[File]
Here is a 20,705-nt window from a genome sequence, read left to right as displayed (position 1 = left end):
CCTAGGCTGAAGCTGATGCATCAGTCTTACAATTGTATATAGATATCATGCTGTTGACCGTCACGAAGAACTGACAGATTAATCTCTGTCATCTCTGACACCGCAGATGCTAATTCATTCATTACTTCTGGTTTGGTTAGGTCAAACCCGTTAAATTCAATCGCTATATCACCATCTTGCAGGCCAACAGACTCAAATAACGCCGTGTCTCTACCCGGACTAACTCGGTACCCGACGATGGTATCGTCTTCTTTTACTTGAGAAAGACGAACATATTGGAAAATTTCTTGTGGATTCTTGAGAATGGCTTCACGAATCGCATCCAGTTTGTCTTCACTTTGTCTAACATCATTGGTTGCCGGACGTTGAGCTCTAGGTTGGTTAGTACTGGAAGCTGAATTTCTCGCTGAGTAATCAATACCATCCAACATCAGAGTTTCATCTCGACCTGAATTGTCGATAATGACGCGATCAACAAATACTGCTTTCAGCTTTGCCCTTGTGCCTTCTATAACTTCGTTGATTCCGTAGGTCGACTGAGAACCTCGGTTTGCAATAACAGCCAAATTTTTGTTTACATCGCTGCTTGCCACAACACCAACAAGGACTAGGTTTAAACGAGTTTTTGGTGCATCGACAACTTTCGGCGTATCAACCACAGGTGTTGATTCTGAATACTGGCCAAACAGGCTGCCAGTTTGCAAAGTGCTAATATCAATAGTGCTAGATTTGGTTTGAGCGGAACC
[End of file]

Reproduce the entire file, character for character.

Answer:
Here is a 20,705-nt window from a genome sequence, read left to right as displayed (position 1 = left end):
CCTAGGCTGAAGCTGATGCATCAGTCTTACAATTGTATATAGATATCATGCTGTTGACCGTCACGAAGAACTGACAGATTAATCTCTGTCATCTCTGACACCGCAGATGCTAATTCATTCATTACTTCTGGTTTGGTTAGGTCAAACCCGTTAAATTCAATCGCTATATCACCATCTTGCAGGCCAACAGACTCAAATAACGCCGTGTCTCTACCCGGACTAACTCGGTACCCGACGATGGTATCGTCTTCTTTTACTTGAGAAAGACGAACATATTGGAAAATTTCTTGTGGATTCTTGAGAATGGCTTCACGAATCGCATCCAGTTTGTCTTCACTTTGTCTAACATCATTGGTTGCCGGACGTTGAGCTCTAGGTTGGTTAGTACTGGAAGCTGAATTTCTCGCTGAGTAATCAATACCATCCAACATCAGAGTTTCATCTCGACCTGAATTGTCGATAATGACGCGATCAACAAATACTGCTTTCAGCTTTGCCCTTGTGCCTTCTATAACTTCGTTGATTCCGTAGGTCGACTGAGAACCTCGGTTTGCAATAACAGCCAAATTTTTGTTTACATCGCTGCTTGCCACAACACCAACAAGGACTAGGTTTAAACGAGTTTTTGGTGCATCGACAACTTTCGGCGTATCAACCACAGGTGTTGATTCTGAATACTGGCCAAACAGGCTGCCAGTTTGCAAAGTGCTAATATCAATAGTGCTAGATTTGGTTTGAGCGGAACC